Another phenomenon, unheard of in previous decades, is a steady flow of personal interaction between the collectors and the company. Most people who run collectible companies have personal e-mail accounts, and many enjoy hearing from their consumers. What better way is there to have their eyes and ears on the pulse of their target market? When a company communicates with its collectors, they can find out what the fans expect from the line. E-mail is fast, easy, and non-intrusive.

Collectors, in turn, find appeal in being able to communicate directly with the collectible company via e-mail or a Web site.

Portal Sites for Collectors

A portal site is intended be a person’s “doorway” to the Web. The idea is to call up that page first, and access the Web via the many links available at the portal site. The users can often customize their own portal home pages.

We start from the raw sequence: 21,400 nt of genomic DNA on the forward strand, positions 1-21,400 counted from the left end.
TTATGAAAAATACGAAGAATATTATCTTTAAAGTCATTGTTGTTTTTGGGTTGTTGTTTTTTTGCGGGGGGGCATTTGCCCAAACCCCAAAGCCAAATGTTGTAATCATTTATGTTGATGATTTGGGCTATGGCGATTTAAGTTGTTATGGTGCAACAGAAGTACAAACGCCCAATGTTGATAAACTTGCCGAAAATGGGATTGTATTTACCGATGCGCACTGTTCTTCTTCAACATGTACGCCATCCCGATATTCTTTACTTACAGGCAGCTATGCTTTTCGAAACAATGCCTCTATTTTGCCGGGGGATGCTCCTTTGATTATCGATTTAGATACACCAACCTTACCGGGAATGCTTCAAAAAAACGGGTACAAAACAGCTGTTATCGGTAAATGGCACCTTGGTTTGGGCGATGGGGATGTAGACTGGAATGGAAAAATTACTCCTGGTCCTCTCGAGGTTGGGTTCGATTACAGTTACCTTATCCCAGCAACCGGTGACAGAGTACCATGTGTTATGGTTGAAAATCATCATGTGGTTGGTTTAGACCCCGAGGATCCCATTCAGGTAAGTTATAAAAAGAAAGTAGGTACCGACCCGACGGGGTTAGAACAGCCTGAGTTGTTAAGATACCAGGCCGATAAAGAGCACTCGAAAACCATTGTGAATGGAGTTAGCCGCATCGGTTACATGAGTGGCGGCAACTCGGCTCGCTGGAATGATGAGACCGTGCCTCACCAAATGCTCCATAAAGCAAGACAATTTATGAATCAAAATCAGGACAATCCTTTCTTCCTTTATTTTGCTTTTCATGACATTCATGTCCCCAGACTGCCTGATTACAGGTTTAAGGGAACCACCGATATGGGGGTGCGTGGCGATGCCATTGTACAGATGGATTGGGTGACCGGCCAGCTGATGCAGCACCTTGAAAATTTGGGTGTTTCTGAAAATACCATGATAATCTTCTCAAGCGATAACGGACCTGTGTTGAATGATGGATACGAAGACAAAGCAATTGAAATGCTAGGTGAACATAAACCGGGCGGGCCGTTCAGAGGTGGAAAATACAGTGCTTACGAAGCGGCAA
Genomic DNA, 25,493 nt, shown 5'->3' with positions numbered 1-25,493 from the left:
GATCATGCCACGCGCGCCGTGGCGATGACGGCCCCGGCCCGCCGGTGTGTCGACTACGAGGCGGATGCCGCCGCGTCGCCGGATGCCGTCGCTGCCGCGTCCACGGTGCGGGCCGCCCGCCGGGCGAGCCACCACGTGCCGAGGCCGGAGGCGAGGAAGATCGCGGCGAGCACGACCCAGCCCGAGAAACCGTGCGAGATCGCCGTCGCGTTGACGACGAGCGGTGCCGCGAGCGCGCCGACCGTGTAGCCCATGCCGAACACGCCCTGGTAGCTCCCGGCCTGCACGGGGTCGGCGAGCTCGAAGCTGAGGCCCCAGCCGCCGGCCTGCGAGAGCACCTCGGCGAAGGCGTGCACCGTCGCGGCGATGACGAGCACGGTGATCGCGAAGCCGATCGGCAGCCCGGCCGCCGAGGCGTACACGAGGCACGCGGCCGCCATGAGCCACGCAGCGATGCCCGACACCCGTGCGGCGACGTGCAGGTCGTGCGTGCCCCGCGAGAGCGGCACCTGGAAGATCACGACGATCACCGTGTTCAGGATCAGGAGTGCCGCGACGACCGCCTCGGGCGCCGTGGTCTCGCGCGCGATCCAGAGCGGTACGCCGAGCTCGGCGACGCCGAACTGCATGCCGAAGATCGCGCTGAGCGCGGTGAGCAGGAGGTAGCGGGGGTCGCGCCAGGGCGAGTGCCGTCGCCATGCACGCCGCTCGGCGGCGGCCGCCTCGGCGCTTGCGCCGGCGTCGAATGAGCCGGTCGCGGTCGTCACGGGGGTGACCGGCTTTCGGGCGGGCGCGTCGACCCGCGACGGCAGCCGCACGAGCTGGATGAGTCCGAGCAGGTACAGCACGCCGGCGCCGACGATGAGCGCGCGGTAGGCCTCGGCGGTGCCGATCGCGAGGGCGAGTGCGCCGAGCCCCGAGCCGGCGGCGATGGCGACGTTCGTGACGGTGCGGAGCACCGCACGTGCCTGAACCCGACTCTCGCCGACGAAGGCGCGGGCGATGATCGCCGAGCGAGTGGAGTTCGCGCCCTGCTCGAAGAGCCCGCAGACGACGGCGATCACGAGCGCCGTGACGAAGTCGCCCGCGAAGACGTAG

Many such portal sites exist. Any online antique dealer is familiar with sites like rubylane.com, collectingchannel.com, and collect-online.com. Some of these host bulletin boards and chat rooms, while others put up information about popular collectibles to draw visitors. Dealers can set up virtual “booths” to present their items online and garner sales.

Web sites such as collectornet.com and worldcollectorsnet.com are portals geared toward collectors of manufactured lines such as Cherished Teddies, Hallmark, and Harmony Kingdom. Collectors can read informative articles and book reviews, browse collectibles by category, and find bulletin boards and chat rooms where they can meet and correspond with other collectors.

Collector Exchanges

People willing to share their love of a collectible with others operate many of the collector exchanges. Others run the site as an advertising-funded business, and offer free user IDs and passwords for collectors at their request.

Many of these sites also contain message boards or discussion forums so collectors can interact. Their subjects revolve around a unique theme or collection of items.